“Susan, I know I’m your wedding writer, but this one…” I struggled for the words to explain without making me sound unprofessional. Or as though I couldn’t handle myself like an adult. “This one is a little too close to home,” I finished. Maybe she hadn’t forgotten.

“Close to home how?” she asked.

Clearly, she had forgotten.

“The groom. Did you see the name of the groom?”

“Seth Andrews. Yes, I saw.” She paused, and I could almost hear the wheels spinning in her head. “Dani, I don’t have anyone else who can cover this. And the bride’s family are big advertisers, so I can’t give them excuses that we’re too close to deadline to get the wedding into this issue. They’d still want someone to cover the wedding and just use it in next month’s issue. It’s an extremely high-profile wedding. I’m sorry, there’s really nothing I can do.”

I took a deep breath. “I understand,” I said, though all I wanted to do was yell into the phone that she was going to have to find something that she could do, because I just couldn’t do this. Not this one. Not for this couple.

“You’re the best,” Susan said, already moving onto something else in her mind. And then she was gone.

I returned the receiver to its cradle and sunk back into my chair, trying to fight off the tears that I could feel burning my eyes. I was going to have to sit through the ceremony and watch someone I’d never truly gotten over pledge his love to someone else, and listen to him say words I’d always wanted him to say to me. How was I supposed to get through that?


“I’ll go with you for emotional support if you need someone, Dani.”

I shot a dubious look at my friend Marcus, who hated doing anything that required a dress code more formal than cargo shorts and a tee-shirt. I’d known him almost ten years and had only seen him wear a shirt with buttons twice. Both times, I almost hadn’t recognized him.

“You don’t need to do that,” I replied, reaching to toss another piece of wood on the fire. We were sitting in my backyard by the firepit, watching the blaze we’d started with a bunch of papers that needed shredding and throwing wood scraps on every now and again to keep it from going out.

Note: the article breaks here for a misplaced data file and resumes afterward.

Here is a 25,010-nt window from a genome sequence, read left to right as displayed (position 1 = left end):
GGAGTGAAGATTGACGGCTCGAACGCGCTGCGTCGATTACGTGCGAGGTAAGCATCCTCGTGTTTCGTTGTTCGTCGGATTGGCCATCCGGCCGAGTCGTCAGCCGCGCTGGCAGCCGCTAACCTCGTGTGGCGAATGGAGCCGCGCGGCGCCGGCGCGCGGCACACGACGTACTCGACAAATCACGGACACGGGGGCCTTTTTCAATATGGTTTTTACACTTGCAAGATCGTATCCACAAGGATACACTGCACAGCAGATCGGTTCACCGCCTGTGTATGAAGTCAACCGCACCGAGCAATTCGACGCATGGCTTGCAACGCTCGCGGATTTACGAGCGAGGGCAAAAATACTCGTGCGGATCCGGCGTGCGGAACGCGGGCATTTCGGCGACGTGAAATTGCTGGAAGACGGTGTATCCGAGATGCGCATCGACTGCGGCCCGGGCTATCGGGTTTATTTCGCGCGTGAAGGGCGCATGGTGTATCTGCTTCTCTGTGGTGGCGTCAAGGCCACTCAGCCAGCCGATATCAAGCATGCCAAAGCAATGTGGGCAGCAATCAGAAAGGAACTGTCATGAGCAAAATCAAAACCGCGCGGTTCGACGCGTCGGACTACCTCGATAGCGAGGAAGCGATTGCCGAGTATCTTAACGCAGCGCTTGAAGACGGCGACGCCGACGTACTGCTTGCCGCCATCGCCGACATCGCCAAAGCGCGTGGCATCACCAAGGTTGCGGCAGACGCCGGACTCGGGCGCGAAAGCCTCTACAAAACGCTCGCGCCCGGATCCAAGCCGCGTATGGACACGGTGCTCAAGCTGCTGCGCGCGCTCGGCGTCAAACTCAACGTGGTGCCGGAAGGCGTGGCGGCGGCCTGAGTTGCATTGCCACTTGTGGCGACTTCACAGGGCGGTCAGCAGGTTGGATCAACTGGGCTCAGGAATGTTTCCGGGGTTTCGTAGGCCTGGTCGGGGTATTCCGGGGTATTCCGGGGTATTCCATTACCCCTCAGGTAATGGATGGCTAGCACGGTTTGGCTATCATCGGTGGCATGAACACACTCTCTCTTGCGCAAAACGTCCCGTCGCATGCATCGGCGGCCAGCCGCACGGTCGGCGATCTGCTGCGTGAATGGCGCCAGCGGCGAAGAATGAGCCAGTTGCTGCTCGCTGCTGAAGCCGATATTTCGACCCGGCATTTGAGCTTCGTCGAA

“I know I don’t need to, but I know how hard this is going to be for you,” he said, looking seriously at me. “I wasn’t here when you went through everything with Seth, but I know you’re still not completely over it. Or him.”

I felt tears sting my eyes again and an involuntary bark of bitter laughter escaped. “No, for some reason, I have a pattern.” I shook my head. “I invest my heart in someone who can’t or won’t love me the way that I love them. And Seth is part of that pattern. Even knowing that, I can’t seem to completely move on from him.”

Marcus cocked his head and gave me a sad smile. “Sometimes our hearts have minds of their own,” he said. “But…maybe you just haven’t opened your heart to someone else who would actually be good for you.”

“Maybe,” I allowed. But I wasn’t so sure.


I stared at myself in the mirror and took a deep breath.

I could do this.

I had to do this.

I adjusted the straps on the bodice of the midnight blue tulle gown I was wearing and steeled myself to leave the ladies’ bathroom where I’d come to hide out and gather my nerves. I pulled open the door and stepped into the entryway of the old cathedral where Seth and his fiancée were going to exchange vows in just a few minutes, hoping no one could see how much I didn’t want to be here.

“You can do this,” I heard a familiar voice say behind me.

Surprisingly, I turned and saw Marcus, handsome, standing tall in a tux, smiling reassuringly at me. And in that moment, I felt all the fear retreat, all my doubt and insecurity scurrying from the light of his smile.

He held out his hand. “Ready?”

I returned his smile and took his hand. “I am now.”

Do South Magazine